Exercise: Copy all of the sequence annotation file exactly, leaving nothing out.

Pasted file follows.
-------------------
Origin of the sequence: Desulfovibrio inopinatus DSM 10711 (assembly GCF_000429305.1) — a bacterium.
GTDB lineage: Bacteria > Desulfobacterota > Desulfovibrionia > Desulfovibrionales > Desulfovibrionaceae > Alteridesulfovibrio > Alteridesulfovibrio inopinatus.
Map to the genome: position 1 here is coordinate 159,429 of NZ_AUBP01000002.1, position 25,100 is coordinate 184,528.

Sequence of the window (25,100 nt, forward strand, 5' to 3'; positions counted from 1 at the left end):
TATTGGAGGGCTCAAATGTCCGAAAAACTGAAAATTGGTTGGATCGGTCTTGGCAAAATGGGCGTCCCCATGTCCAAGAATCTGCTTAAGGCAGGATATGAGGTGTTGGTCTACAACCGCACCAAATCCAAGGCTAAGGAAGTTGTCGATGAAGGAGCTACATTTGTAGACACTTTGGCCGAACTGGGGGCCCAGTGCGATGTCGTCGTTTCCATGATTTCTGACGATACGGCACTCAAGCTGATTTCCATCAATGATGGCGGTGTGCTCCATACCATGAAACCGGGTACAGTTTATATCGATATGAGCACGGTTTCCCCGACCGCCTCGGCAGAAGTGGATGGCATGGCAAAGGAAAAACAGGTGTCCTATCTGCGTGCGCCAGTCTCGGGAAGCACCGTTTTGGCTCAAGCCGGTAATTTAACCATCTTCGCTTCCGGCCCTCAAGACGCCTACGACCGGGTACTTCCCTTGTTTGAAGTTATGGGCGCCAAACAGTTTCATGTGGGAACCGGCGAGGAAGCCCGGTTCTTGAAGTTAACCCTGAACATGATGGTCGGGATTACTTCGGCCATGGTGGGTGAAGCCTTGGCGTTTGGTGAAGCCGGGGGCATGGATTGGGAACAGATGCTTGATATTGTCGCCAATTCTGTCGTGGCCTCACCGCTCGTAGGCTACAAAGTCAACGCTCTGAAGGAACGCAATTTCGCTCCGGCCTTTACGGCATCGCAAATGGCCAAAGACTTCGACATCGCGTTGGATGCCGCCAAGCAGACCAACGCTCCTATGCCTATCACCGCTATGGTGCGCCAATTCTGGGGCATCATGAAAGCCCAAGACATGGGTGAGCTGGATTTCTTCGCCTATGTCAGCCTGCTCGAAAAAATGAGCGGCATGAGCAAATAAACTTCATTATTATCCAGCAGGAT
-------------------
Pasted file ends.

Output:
Origin of the sequence: Desulfovibrio inopinatus DSM 10711 (assembly GCF_000429305.1) — a bacterium.
GTDB lineage: Bacteria > Desulfobacterota > Desulfovibrionia > Desulfovibrionales > Desulfovibrionaceae > Alteridesulfovibrio > Alteridesulfovibrio inopinatus.
Map to the genome: position 1 here is coordinate 159,429 of NZ_AUBP01000002.1, position 25,100 is coordinate 184,528.

Sequence of the window (25,100 nt, forward strand, 5' to 3'; positions counted from 1 at the left end):
TATTGGAGGGCTCAAATGTCCGAAAAACTGAAAATTGGTTGGATCGGTCTTGGCAAAATGGGCGTCCCCATGTCCAAGAATCTGCTTAAGGCAGGATATGAGGTGTTGGTCTACAACCGCACCAAATCCAAGGCTAAGGAAGTTGTCGATGAAGGAGCTACATTTGTAGACACTTTGGCCGAACTGGGGGCCCAGTGCGATGTCGTCGTTTCCATGATTTCTGACGATACGGCACTCAAGCTGATTTCCATCAATGATGGCGGTGTGCTCCATACCATGAAACCGGGTACAGTTTATATCGATATGAGCACGGTTTCCCCGACCGCCTCGGCAGAAGTGGATGGCATGGCAAAGGAAAAACAGGTGTCCTATCTGCGTGCGCCAGTCTCGGGAAGCACCGTTTTGGCTCAAGCCGGTAATTTAACCATCTTCGCTTCCGGCCCTCAAGACGCCTACGACCGGGTACTTCCCTTGTTTGAAGTTATGGGCGCCAAACAGTTTCATGTGGGAACCGGCGAGGAAGCCCGGTTCTTGAAGTTAACCCTGAACATGATGGTCGGGATTACTTCGGCCATGGTGGGTGAAGCCTTGGCGTTTGGTGAAGCCGGGGGCATGGATTGGGAACAGATGCTTGATATTGTCGCCAATTCTGTCGTGGCCTCACCGCTCGTAGGCTACAAAGTCAACGCTCTGAAGGAACGCAATTTCGCTCCGGCCTTTACGGCATCGCAAATGGCCAAAGACTTCGACATCGCGTTGGATGCCGCCAAGCAGACCAACGCTCCTATGCCTATCACCGCTATGGTGCGCCAATTCTGGGGCATCATGAAAGCCCAAGACATGGGTGAGCTGGATTTCTTCGCCTATGTCAGCCTGCTCGAAAAAATGAGCGGCATGAGCAAATAAACTTCATTATTATCCAGCAGGAT